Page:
“Making” “use” of Jargon’s resources

As usual, first southern Chinuk Wawa had a vaguer expression, then northern CW got a preciser one.

SOUTH

To express “using” a noun N in the creolized southern variety, you just said mamuk-N or munk-N.

That uses what I call the Causative prefix, which grammaticalized from the originally Nootka Jargon verb mámuk ‘to do, to make’. So, why am I saying that “use” is a Causative?

Well now, that prefix munk-/mamuk-, when used with a verbal stem, does give you an obviously Causative sense. Please recall that in the Jargon, lots of words are verbs…

Thus, with Active verb stems, you get e.g. mamuk-kə́mtəks (Cause-know) = ‘to teach’ someone something, and mamuk-kúri (Cause-run) = ‘to chase’ something or someone. 

And with Stative verb stems, the canonical examples are adjectival, and it’s easy to understand the Causative nature of these forms. You can say mamuk-ɬíʔil (Cause-black) = ‘to blacken’ something, and mamuk-chxí (Cause-new) ‘to renew’ or ‘renovate’ something.

Adverbial stems work like that also, e.g. mamuk-qʰáta (Cause-how) = ‘to mess someone up’ (that is, to make them be some way or other). 

But, those Stative stems that are notionally nouns emerge with a different semantics, when Causativized. 

Nouns, too, are Stative verbs in Chinuk Wawa — but they’re a limited subclass. They’re verbs only when they’re not being used as “arguments” of another verb, that is, only when they’re not the subject, object, etc., but instead are being used as predicates. 

Noun stems referring to human beings tend to generate Causative idioms, as if the noun were being used in a metaphorical way: mamuk-táyí (Cause-chief) = ‘to respect / venerate’ someone, mamuk-bástən (Cause-White.person) = ‘to Americanize, to make someone be like White people’. You rarely “make use of” a person.

But mamuk- plus a noun stem referring to a nonhuman physical object gives you the sense of ‘using’ that object. Examples: you can say mamuk-ísik (Cause-oars) ‘to paddle’ (to use oars), and mamuk-lapʰél (Cause-shovel) ‘to dig’ (to use a shovel). 

And a subset of those physical objects are things that we humans gather for a specific kind of use, for consumption in order that we can go on living. So their Causative forms mean the harvesting of that resource: mamuk-sámən (Cause-salmon) = ‘go fishing’, mamuk-lakámás (Cause-camas) = ‘go camas-digging’.

I also want to mention the noun stems that express abstract concepts. There are very few of these in Chinuk Wawa; I suspect all of them are noun usages of adjectival stems, e.g. ɬúsh ‘good thing(s)’ (which really seems to always be used for ‘good actions’), and mas(h)áchi ‘evil thing(s)’ (which likewise tends to denote ‘bad deeds’). When Causativized, then, such abstraction-stems often just give you the same result that adjective stems do, e.g. mamuk-ɬúsh (Cause-good) ‘to improve’ something. My sense of a form like mamuk-mas(h)áchi (Cause-evil) is that it’s used for ‘do evil things’ to (kʰupa) someone, which you may or may not consider to be an atypical Causative.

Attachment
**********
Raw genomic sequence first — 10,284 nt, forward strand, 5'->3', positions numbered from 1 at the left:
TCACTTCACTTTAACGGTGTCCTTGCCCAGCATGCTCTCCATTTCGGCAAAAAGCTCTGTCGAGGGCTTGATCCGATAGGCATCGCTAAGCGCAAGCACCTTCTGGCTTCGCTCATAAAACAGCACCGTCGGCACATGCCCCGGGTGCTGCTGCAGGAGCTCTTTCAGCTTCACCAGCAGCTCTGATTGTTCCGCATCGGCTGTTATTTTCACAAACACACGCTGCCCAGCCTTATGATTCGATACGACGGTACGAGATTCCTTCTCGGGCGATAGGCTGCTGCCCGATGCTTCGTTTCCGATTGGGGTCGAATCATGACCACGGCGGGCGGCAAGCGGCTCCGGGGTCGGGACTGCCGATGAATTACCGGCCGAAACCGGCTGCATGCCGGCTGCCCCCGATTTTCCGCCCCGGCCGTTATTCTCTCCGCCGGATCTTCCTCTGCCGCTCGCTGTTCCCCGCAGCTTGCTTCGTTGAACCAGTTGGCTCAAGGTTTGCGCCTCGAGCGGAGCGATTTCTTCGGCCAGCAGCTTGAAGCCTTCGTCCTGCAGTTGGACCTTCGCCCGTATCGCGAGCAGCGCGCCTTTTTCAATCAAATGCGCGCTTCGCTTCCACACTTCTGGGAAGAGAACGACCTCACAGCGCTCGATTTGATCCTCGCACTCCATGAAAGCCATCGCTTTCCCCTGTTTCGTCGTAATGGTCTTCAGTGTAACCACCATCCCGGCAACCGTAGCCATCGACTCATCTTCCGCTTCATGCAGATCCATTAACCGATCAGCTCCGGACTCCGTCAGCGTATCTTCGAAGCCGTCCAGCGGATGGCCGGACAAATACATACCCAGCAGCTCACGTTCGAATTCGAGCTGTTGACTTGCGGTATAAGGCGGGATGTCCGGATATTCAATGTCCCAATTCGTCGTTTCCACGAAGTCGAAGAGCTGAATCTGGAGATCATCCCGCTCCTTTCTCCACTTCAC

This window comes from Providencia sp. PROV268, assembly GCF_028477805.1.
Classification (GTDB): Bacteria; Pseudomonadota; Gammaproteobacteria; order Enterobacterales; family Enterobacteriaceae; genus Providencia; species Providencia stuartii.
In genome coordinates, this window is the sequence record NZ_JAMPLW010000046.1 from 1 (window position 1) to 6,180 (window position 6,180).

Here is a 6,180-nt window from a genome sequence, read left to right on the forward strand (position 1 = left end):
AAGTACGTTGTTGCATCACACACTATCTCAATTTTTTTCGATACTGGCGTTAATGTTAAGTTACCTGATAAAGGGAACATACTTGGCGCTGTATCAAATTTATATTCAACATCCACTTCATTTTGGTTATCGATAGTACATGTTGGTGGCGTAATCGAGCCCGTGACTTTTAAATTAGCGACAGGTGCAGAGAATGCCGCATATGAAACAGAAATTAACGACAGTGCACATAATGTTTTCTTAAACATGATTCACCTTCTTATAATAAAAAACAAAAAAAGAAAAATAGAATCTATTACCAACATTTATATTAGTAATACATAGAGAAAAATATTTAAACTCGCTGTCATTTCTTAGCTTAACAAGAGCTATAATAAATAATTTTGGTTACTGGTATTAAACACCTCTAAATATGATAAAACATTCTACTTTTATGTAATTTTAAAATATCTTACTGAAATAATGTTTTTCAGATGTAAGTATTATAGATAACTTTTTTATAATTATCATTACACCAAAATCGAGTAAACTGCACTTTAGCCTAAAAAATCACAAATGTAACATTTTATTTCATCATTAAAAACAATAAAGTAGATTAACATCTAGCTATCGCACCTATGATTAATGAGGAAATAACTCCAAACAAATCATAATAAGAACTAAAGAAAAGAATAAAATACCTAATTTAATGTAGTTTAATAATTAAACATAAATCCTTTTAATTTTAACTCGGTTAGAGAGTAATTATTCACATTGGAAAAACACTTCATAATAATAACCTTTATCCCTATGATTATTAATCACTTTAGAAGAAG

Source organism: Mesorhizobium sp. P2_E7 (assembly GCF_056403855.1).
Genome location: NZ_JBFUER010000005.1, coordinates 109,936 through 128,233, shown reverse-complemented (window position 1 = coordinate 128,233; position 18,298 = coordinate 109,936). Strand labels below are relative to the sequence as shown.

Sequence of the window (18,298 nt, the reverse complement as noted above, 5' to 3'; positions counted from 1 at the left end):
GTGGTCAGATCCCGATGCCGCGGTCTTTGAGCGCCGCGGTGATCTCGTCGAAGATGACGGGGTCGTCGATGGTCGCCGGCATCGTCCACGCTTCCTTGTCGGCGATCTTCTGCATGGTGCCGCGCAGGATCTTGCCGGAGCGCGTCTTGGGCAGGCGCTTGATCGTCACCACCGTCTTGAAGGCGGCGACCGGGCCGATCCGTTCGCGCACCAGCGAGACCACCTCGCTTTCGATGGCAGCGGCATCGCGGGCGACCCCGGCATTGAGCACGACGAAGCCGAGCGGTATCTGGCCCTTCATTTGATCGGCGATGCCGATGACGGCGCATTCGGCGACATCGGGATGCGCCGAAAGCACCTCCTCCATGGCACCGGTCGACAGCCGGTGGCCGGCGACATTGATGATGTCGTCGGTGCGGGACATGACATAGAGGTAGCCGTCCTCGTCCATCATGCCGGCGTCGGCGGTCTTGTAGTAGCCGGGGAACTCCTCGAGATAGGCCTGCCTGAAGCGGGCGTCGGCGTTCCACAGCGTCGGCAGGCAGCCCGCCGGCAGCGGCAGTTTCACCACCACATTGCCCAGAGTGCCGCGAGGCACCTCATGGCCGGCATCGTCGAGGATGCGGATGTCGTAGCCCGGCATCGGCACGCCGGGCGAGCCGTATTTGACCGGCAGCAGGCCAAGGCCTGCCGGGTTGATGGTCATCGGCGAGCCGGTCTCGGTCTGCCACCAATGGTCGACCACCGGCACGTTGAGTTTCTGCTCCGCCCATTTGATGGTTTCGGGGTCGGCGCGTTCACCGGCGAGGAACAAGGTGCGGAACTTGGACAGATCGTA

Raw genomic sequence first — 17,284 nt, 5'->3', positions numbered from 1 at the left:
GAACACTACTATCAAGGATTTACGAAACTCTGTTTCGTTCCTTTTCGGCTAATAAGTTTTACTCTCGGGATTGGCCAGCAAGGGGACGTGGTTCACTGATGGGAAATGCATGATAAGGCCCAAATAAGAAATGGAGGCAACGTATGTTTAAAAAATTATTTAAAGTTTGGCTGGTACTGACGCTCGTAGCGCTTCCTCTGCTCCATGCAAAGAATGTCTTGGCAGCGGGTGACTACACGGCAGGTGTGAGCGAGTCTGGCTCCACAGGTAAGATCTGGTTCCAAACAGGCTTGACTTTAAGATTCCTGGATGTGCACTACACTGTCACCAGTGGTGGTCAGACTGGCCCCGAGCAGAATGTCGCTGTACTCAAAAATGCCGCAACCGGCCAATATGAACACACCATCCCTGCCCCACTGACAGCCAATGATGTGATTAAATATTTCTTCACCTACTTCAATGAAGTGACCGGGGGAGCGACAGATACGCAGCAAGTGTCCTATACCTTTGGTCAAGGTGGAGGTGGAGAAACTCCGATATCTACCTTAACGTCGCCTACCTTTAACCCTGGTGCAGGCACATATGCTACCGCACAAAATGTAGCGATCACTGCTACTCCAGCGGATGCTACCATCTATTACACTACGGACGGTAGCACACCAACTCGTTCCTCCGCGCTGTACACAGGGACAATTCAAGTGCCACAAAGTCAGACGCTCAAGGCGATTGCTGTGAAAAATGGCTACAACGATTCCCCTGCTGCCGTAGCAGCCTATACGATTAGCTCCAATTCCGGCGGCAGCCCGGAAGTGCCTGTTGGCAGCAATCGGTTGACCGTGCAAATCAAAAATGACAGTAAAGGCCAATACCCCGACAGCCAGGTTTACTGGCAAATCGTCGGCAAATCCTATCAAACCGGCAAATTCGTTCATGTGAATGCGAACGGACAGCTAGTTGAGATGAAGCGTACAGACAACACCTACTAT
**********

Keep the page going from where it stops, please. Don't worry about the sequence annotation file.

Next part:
=> Long story, short, “use” is just a small part of Causative verb inflection in southern CW!

NORTH

The southern CW system got taken northwards through Washington state and to British Columbia, so that you’ll find folks using mamuk- expressions there. But, as with so much of Jargon grammar, things got simplified in the transplantation process. It’s often less clear, with northern speech, that ‘using’ is intended by mamuk (other than by appeal to the context).

Given this vagueness, it’s thus no surprise that we have some evidence for a newer borrowing of a highly precise term from locally spoken BC English:

yus

yus

This word yus is not common, but in the 1902 “Chinook Book of Devotions throughout the Year”, on page 174, I found this passage, and there’s really no mistaking the meaning:

yus passage

Ankati msaika yus msaika itluil pus
mamuk masachi: tlus alta msaika yus
iaka pus mamuk tlus.

‘Formerly you folks used your body(ies) to 
do evil: now you should use 
it to do good.’

Bonus facts:

1. My previous best analysis was that the above were two similar but distinct expressions in Jargon, a prefixal mamuk- Causative for ‘making things be a certain way’ vs. a verbal mámuk for ‘using’. Since arriving at the view that CW is a “Fluid-S” Active-Stative language (not a Nominative-Accusative one), I’ve found that various elements of the grammar that used to be messier, like this one, now have comparatively elegant, simple explanations. 

2. It’s worth passing along an observation made by Henry Zenk et al. in the Grand Ronde Tribes language program, that CW mamuk- causatives retain something of the semantics of the verb mámuk that they historically derive from, in that it’s normally only humans that can be the subject (the causer). Such fossilization, keeping no-longer-necessary properties after a linguistic change, is really common in languages — another example is the behavior of abstract nouns noted above — and it’s one of the reasons why I’m always talking in terms of “linguistic archaeology”. You really can excavate a lot of past human culture by careful attention to present-day language. 

What do you think?